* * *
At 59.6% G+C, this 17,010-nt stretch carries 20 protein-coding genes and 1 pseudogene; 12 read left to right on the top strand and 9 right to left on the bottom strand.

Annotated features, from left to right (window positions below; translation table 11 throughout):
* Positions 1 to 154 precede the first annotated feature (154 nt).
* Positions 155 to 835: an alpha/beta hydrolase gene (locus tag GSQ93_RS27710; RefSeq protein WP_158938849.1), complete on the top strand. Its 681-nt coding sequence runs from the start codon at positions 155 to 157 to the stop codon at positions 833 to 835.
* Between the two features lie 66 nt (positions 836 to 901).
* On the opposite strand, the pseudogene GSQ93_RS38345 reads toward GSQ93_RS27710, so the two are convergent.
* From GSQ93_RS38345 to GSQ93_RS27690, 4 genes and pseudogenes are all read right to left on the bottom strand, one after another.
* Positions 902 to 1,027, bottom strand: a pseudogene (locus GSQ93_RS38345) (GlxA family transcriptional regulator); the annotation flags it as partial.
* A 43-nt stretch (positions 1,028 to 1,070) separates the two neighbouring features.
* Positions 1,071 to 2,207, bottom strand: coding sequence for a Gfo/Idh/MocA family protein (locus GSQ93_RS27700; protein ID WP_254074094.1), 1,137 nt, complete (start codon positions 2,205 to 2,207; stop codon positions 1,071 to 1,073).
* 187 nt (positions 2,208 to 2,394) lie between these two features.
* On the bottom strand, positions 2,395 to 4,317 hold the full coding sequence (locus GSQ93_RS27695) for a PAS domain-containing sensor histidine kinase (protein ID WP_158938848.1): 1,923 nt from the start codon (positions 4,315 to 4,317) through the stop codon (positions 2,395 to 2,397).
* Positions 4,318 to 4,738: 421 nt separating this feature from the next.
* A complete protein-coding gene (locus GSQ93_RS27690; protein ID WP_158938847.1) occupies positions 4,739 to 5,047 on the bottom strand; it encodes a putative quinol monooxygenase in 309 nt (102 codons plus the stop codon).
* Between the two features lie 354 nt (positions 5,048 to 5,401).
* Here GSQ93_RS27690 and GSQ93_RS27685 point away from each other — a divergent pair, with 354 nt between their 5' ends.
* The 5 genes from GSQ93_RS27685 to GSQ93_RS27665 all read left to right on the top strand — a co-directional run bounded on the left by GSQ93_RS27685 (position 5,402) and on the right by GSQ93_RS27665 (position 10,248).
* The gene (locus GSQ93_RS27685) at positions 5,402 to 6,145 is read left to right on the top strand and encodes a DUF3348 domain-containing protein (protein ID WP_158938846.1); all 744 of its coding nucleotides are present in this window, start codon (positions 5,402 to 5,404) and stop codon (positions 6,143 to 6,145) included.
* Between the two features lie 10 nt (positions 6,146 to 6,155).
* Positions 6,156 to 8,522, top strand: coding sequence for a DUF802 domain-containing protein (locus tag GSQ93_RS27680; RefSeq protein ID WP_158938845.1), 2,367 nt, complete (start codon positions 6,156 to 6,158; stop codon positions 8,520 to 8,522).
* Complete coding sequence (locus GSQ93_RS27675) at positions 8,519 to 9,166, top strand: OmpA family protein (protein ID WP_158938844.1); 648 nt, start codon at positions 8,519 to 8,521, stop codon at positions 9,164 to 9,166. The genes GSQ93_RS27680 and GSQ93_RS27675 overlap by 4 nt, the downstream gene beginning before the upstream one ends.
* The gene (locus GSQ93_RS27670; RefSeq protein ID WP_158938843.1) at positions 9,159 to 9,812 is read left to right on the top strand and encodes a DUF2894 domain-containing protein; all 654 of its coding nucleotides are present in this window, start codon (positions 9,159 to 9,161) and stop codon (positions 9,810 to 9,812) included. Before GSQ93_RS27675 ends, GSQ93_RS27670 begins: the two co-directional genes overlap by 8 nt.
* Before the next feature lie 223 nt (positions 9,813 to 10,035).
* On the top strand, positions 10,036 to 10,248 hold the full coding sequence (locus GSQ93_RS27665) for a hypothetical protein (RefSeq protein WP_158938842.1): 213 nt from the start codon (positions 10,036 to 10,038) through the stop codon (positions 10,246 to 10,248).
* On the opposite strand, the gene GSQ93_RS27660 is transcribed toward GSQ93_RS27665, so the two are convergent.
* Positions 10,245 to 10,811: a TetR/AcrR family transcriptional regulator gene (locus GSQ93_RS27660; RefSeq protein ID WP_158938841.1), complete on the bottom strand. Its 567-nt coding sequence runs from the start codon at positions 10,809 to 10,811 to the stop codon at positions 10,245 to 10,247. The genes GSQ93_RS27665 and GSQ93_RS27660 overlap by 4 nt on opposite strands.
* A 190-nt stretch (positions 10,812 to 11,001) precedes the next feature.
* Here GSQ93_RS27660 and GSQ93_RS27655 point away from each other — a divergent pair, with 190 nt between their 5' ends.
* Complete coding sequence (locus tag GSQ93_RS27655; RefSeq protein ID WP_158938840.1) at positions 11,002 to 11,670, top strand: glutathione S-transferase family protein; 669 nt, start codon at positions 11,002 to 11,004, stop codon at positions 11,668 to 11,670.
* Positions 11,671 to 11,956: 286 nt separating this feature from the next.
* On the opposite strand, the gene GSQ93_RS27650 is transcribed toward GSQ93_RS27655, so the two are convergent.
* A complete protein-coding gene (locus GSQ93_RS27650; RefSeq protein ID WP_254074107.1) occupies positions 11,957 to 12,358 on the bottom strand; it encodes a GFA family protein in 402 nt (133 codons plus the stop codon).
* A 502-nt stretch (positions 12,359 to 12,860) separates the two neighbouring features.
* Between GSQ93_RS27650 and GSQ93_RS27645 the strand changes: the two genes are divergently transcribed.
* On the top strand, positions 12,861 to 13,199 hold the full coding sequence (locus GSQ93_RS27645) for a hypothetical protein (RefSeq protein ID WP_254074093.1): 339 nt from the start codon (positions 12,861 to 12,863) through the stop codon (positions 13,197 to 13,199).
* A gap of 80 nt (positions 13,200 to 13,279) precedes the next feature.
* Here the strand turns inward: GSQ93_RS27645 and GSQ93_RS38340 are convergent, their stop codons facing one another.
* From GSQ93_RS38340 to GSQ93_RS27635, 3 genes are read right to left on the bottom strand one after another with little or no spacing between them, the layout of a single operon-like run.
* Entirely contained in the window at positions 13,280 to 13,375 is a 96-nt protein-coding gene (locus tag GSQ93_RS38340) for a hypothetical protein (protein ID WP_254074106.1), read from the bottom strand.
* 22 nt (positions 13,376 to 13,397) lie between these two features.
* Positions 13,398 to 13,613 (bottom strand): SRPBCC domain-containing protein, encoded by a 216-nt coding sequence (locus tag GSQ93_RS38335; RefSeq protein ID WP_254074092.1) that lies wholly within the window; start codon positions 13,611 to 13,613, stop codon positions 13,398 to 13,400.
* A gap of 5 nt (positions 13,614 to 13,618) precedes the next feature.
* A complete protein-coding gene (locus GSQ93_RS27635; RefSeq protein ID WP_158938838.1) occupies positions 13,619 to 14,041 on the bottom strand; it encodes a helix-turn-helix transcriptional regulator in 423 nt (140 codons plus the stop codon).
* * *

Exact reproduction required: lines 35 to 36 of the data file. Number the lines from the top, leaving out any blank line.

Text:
* On the top strand, positions 12,861 to 13,199 hold the full coding sequence (locus GSQ93_RS27645) for a hypothetical protein (RefSeq protein ID WP_254074093.1): 339 nt from the start codon (positions 12,861 to 12,863) through the stop codon (positions 13,197 to 13,199).
* A gap of 80 nt (positions 13,200 to 13,279) precedes the next feature.